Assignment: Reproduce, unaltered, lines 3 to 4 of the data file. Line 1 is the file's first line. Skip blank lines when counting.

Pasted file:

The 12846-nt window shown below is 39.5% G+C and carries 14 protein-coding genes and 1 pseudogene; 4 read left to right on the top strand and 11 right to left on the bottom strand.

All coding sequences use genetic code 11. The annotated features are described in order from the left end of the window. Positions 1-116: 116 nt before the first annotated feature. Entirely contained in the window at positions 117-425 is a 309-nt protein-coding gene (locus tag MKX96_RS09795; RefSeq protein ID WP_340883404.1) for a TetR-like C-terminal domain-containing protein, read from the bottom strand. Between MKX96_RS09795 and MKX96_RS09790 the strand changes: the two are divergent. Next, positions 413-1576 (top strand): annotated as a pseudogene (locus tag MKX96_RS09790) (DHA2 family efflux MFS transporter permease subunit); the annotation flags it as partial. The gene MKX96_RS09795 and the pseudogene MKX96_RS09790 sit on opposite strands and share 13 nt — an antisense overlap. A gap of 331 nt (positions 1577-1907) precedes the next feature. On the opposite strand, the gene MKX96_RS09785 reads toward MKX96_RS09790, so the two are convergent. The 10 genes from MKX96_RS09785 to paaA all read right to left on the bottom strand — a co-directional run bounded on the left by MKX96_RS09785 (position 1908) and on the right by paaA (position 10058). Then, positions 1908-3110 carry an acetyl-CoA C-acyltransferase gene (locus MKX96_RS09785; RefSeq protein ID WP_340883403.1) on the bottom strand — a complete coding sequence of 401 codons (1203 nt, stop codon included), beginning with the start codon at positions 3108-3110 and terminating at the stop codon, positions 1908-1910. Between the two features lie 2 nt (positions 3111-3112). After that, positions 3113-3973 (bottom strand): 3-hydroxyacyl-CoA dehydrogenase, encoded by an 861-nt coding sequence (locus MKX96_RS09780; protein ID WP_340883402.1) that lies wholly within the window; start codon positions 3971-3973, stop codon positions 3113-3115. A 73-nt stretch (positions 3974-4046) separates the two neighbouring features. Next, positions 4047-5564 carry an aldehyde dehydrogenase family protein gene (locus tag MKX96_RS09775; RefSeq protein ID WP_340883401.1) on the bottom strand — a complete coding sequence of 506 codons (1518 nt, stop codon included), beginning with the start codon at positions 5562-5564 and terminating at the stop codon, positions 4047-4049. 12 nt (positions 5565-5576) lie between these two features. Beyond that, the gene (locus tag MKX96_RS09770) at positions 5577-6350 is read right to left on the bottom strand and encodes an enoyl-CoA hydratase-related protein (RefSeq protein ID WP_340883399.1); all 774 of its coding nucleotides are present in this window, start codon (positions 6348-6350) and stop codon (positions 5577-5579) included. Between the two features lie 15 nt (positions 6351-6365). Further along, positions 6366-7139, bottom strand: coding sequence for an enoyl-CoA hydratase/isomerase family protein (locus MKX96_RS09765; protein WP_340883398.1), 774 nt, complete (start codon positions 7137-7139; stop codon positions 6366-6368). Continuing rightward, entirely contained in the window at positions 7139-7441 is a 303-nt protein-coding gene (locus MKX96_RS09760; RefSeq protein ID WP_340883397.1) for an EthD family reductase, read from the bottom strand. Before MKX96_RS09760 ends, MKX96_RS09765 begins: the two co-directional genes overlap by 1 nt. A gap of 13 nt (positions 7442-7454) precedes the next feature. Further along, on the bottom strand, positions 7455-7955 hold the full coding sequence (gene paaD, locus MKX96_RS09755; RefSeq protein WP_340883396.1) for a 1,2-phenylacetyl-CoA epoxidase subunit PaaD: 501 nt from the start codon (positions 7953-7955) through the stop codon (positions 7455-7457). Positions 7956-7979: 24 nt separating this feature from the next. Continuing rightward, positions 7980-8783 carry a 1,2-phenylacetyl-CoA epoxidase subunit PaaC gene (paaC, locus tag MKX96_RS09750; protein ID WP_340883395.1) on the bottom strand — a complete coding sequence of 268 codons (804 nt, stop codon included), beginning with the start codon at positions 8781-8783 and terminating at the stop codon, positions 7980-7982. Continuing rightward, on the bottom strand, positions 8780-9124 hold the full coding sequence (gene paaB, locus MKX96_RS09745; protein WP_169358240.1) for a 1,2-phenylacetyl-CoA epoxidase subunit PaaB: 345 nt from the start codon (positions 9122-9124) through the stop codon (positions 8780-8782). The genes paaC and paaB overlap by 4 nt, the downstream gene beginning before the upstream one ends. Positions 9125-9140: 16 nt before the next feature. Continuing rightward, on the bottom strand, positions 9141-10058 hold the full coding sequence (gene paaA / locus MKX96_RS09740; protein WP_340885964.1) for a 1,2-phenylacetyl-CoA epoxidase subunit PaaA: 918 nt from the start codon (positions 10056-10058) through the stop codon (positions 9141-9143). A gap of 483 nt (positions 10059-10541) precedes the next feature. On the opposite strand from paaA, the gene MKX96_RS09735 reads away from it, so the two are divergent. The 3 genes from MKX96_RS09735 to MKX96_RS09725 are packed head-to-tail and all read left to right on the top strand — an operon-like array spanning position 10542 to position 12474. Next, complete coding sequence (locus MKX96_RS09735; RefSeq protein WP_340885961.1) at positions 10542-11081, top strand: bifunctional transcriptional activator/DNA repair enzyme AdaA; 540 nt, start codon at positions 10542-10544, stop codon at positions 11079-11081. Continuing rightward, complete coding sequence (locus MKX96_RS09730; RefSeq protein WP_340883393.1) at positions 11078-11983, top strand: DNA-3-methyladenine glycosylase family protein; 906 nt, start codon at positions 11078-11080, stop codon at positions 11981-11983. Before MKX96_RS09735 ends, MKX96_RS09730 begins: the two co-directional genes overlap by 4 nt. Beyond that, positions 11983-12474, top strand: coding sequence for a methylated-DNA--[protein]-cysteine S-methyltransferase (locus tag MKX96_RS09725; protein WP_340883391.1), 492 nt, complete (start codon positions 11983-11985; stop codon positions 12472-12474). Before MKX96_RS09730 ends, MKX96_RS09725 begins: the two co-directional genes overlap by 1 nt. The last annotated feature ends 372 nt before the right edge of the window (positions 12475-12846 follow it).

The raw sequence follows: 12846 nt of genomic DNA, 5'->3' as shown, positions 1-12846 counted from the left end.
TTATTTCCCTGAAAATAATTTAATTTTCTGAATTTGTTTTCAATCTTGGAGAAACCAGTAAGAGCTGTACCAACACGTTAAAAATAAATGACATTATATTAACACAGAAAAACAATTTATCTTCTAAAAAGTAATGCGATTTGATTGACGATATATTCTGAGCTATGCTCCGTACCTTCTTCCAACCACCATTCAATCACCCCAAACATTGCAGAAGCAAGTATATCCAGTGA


The raw sequence follows: 12846 nt of genomic DNA, 5'->3' as shown, positions 1-12846 counted from the left end.
TTATTTCCCTGAAAATAATTTAATTTTCTGAATTTGTTTTCAATCTTGGAGAAACCAGTAAGAGCTGTACCAACACGTTAAAAATAAATGACATTATATTAACACAGAAAAACAATTTATCTTCTAAAAAGTAATGCGATTTGATTGACGATATATTCTGAGCTATGCTCCGTACCTTCTTCCAACCACCATTCAATCACCCCAAACATTGCAGAAGCAAGTATATCCAGTGA